2. [6]Violence by correctional officers- No male is allowed to enter the female wards unless it is a licit duty. Women prisoners are only allowed to leave their wards for release, transfer, attendance at court and if the superintendent has allowed for special purposes in cases of transit from one jail to another or from jail to court they are allowed to be accompanied by a female relative. The process of search for drugs or any contrabands is to be carried out with ultimate decency in private places with a female officer.
    Even under such tight rules, there are still a large number of incidents of violence and sexual abuse faced by the female prisoners. According to the National Prison Manual if a prisoner has faced violence or sexual abuse they have to report it by seeking a legal recourse and lodging a formal complaint. Irrespective of the formal report they are to be given psychological support and counselling. It has been seen that many sexual violence cases in prison do not come to light due to their co habitation. As reporting against one of the guards can make it difficult for them to survive peacefully.
  3. Contact with their family members in the outside world- In 1979 The supreme court allowed the family members of the inmates to visit them on fortnightly basis. It allowed the inmates to call their family members and write them letters.
    But because of the social stigma against women going to prisons the visitors for them are often very limited.
    The National commission for women collectively with National Human Rights Commission revealed that the conditions of the waiting room and visiting rooms were pitiful. The large number of males were the dominant group in the waiting rooms which made the females more vulnerable.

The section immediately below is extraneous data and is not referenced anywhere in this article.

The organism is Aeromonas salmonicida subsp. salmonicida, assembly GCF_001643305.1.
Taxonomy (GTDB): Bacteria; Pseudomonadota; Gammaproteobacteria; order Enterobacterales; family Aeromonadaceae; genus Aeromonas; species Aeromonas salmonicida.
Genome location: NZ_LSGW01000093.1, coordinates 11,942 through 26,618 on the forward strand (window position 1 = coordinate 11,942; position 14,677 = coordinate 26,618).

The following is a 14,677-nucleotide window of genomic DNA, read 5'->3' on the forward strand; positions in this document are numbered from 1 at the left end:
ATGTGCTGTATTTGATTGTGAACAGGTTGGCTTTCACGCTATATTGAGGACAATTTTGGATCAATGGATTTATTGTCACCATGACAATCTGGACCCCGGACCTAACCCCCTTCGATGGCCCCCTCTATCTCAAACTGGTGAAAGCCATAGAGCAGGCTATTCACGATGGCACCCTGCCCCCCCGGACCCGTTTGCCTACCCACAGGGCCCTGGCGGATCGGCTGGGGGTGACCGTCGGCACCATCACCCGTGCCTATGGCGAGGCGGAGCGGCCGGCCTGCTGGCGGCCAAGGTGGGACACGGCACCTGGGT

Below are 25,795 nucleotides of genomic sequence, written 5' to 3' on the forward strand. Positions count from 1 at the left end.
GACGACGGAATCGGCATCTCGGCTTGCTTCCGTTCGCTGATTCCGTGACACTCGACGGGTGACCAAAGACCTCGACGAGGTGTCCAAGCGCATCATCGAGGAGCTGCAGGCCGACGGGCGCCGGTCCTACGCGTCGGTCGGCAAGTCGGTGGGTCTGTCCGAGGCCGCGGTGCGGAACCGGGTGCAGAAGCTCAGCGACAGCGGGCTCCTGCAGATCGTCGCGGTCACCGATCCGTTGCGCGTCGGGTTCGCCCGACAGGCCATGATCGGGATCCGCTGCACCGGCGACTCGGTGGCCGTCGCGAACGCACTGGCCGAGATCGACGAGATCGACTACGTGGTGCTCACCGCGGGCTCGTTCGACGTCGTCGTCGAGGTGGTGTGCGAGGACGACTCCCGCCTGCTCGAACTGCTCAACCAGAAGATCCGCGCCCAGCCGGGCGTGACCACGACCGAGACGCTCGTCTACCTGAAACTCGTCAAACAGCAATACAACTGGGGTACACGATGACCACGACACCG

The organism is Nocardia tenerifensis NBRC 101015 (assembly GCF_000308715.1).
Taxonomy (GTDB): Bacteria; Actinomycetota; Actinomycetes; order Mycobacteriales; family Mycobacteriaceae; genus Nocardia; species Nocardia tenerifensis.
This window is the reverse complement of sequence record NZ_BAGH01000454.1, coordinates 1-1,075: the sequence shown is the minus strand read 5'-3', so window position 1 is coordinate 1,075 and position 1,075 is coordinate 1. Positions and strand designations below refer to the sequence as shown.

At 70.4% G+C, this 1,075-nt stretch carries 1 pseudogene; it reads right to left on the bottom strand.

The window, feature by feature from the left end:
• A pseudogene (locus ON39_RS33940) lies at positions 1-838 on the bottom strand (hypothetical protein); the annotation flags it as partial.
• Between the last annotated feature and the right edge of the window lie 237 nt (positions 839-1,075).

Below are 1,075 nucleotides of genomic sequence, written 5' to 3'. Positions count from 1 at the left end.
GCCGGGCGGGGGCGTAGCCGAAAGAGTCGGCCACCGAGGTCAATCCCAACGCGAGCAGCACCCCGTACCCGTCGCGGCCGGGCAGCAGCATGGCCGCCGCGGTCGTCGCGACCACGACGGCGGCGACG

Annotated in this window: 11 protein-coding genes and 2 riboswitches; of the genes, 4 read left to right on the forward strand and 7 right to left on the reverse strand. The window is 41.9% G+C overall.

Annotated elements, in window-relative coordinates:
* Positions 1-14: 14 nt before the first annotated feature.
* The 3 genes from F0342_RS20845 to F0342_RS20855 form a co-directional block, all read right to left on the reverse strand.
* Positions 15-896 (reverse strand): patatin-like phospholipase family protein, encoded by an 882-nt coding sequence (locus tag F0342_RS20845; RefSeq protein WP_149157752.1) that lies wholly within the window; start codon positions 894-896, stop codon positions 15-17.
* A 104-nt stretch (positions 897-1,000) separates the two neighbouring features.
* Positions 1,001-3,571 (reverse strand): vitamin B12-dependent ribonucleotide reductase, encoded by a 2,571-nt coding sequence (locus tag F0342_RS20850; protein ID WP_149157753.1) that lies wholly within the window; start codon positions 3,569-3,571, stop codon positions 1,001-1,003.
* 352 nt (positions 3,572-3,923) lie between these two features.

4. Children of the inmates- The supreme court in its guidelines in 2006 stated that children below the age of six years are allowed to live with their mothers in prison. The children in jail should be entitled to food, medical care, clothing, shelter, education and recreational activities. Many female inmates except high risk prisoners might even be allowed to be released temporarily for delivery. The National Prison manual provides for a crèche and nursey in every prison where children are present. The children have to be provided with a strict diet mandated by the government. According to a recent data in 2015 there are 1,597 inmates with a total of 1,866 of their children.
    [7]The basic amenities like psychological, biological growth of the child, crèche recreational activities are not allotted to the children. In some prisons only an extra glass of milk is given to the children as a special diet. After a child crosses the age limit of six years they are to be placed either in the care of their own family or in protective custody at an appropriate children’s home. The process of removal of the child from the mother’s care must be done with sensitivity towards the needs of the child, and only after ensuring that adequate alternative arrangements for the child have been done. Prison administration should ensure that their facilities are tailored towards children living under their care, and these children should not be made to feel like offenders.

The Prison system around the globe is ruled by ‘THE BANGKOK RULES’ established by the United Nations Office on Drugs and Crime. It establishes a set of ideal conditions for the female prisoners. Following them would be a wise step for India.


[1] SHE THE PEOPLE NEWS, https://www.shethepeople.tv/news/india-133rd-women-peace-security-index-2019/ (last visited Oct. 30,2020)

[2] PRISON STUDIES, https://www.prisonstudies.org/ (last visited Oct.30,2020)

[3] Ministry Of Women and Child DevelopmentWomen in Prison, 1 6 (2018), https://wcd.nic.in/sites/default/files/Prison%20Report%20Compiled.pdf

[4]Jail Reforms in India: A Study of Indian jail reform committees, International, Journal of Multidisciplinary Education and Research, Vol.-I, Issue 3, 2016

[5]Ministry Of Women and Child Development Women in Prison, 1 15-16 (2018), https://wcd.nic.in/sites/default/files/Prison%20Report%20Compiled.pdf

[6]Ministry Of Women and Child Development Women in Prison, 1 20-24 (2018),https://wcd.nic.in/sites/default/files/Prison%20Report%20Compiled.pdf

[7]Ministry Of Women and Child Development Women in Prison, 1 25 (2018), https://wcd.nic.in/sites/default/files/Prison%20Report%20Compiled.pdf